Following our investigation into advertisers on Facebook and the exposure of the platform shortcomings, Facebook's response is a failure to acknowledge its responsibility in ensuring transparency and enabling people to exercise their rights. Here is our point by point analysis of their answer
A joint press release from Privacy International, Reprieve, CAJ, and the Pat Finucane Centre. Agents of MI5 and other Government bodies could be legally authorised to commit crimes under new legislation introduced today. There appear to be no express limits in the legislation on the types of crime
During summer 2020, over 2,500 people signed PI's public petition opposing the proposed Google/Fitbit merger. We sent the petition to the European Commission, who are yet to decide if the merger can proceed. The Commission responded by thanking petitioners for their concerns and cooperation, just as they opened a detailed phase 2 investigation into the merger.
The Peruvian Government has repeatedly collaborated with the private sector in developing technology. In many cases who has access to the data is unclear, and - although Peru has a legal framework for public-private partnerships - it does not use it for technology.
The municipality of Como, Italy, purchased a facial recognition system, which was bought, installed, and tested for months with little transparency and despite the lack of a clear legal framework. To do so it embraced a narrative of technological innovation pushed by Huawei but was forced, after the intervention of the Italian Data Protection Authority, to suspend the system.
Privacy International partnered with the International Human Rights Clinic at Harvard Law School to guide the reader through a simple presentation of the legal arguments explored by national courts around the world who have been tasked with national courts that discuss the negative implications of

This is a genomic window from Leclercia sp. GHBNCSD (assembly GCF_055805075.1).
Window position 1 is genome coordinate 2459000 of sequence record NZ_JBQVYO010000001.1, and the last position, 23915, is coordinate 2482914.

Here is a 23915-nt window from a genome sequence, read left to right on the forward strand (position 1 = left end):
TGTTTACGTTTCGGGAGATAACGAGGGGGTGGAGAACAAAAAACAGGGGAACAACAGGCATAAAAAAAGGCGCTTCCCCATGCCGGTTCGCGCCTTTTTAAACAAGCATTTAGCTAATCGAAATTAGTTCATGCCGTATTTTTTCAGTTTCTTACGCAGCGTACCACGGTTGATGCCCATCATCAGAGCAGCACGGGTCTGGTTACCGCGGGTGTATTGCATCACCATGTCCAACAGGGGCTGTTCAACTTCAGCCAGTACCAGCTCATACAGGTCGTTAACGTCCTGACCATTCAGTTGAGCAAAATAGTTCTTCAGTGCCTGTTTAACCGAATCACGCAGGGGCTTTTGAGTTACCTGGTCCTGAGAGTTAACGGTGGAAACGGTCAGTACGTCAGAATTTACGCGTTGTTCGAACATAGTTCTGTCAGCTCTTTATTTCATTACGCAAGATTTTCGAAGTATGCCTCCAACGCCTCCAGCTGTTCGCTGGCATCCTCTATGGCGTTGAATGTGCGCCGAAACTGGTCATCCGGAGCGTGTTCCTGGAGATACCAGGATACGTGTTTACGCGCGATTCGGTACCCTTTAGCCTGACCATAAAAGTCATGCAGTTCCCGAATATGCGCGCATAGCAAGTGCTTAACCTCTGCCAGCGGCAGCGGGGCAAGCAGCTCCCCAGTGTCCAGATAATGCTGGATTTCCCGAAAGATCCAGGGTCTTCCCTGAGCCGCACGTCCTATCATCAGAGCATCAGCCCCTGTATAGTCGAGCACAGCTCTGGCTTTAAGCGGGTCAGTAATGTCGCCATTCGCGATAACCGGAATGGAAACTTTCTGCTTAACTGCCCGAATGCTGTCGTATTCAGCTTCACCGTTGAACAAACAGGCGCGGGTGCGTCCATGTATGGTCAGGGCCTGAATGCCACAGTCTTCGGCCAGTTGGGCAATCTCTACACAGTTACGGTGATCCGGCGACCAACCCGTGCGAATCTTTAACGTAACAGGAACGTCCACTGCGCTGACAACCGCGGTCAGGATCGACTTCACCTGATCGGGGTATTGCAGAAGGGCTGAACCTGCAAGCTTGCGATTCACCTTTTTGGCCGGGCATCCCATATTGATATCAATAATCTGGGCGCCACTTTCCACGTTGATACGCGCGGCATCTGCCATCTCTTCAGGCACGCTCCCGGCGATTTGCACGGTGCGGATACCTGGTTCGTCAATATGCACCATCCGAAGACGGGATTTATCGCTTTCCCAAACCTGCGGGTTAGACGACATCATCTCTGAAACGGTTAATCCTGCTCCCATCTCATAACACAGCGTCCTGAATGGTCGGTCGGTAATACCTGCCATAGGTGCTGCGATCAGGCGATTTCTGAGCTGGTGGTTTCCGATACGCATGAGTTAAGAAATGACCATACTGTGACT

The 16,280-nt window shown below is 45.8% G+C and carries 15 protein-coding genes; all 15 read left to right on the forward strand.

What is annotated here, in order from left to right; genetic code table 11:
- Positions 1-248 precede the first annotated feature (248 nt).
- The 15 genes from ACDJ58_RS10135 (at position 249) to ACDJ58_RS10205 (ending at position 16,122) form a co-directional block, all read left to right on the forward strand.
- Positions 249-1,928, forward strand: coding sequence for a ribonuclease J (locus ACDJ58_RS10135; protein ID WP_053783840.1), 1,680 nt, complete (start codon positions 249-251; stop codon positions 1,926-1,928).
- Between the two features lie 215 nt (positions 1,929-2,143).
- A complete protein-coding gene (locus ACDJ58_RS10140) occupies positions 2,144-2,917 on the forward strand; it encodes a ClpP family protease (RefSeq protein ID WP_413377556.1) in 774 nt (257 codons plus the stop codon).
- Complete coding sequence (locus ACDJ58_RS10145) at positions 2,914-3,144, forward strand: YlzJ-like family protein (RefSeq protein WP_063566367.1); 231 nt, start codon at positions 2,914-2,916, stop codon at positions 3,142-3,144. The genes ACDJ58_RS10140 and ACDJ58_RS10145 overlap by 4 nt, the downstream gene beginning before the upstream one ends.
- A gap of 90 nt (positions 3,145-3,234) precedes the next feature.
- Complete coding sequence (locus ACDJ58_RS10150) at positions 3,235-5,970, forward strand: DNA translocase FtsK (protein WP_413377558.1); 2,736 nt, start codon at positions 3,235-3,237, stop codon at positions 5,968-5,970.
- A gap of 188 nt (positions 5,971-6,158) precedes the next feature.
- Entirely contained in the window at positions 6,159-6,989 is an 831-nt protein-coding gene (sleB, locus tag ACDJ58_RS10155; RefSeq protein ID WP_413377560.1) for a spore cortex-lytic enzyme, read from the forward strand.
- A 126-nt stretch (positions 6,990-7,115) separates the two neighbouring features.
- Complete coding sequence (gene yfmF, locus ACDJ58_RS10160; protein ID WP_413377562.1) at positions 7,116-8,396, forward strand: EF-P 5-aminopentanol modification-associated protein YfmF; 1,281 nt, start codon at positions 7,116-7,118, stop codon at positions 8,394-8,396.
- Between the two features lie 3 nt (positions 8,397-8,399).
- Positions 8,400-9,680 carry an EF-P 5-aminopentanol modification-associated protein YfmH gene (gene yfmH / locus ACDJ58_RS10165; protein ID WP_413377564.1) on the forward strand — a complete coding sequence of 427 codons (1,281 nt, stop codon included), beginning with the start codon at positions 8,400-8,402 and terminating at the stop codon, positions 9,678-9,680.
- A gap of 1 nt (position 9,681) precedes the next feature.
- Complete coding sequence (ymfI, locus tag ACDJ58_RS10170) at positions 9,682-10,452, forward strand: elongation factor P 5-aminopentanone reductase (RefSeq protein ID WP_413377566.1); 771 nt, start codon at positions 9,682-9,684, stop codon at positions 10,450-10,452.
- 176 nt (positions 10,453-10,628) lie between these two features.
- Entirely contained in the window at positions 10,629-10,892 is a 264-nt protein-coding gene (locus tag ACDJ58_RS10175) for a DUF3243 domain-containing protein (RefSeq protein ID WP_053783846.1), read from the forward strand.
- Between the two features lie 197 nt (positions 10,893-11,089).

Many countries in the world have existing ID cards - of varying types and prevalence - there has been a new wave in recent years of state “digital identity” initiatives. The systems that states put in place to identify citizens and non-citizens bring with them a great deal of risks. This is
This section presents arguments on data protection concerns, highlighting the importance of safeguards to protect rights, and pointing to issues around the role of consent, function creep, and data sharing.
This section sets out arguments on rights other than privacy, namely liberty, dignity, and equality. It provides detail on the social and economic exclusion and discrimination that can result from the design or implementation of identity systems.
This section discusses identity systems’ implications for the rule of law, the role of international human rights law, and considerations of gender identity, which are often absent from existing jurisprudence.
PI submitted a response to the the UK College of Policing public consultation on the Law Enforcement Data Service (LEDS), a new, UK-wide police "mega-database". The consultation is open until 9th September 2020.
PI responds to the plans announced by UK Home Office to make Channel crossings "inviable" for asylum seekers and joins efforts by migrant organisations to call for the UK government to introduce safe and legal routes to the UK.
The EU is introducing a series of surveillance measures involving intensive data-gathering and data-sharing practices to come into use in 2022. These measures will see a drastic increase in the quantity and granularity of data collected on travellers, in circumstances where authorities already struggle with the amount of data they have. This explainer, based on a publication by Statewatch, aims to elucidate these new measures and their consequences.
Following India's ban of 59 Chinese apps, the USA is talking about banning TikTok as a threat to national security. But are Chinese apps, and TikTok in particular, more dangerous than your average social media app?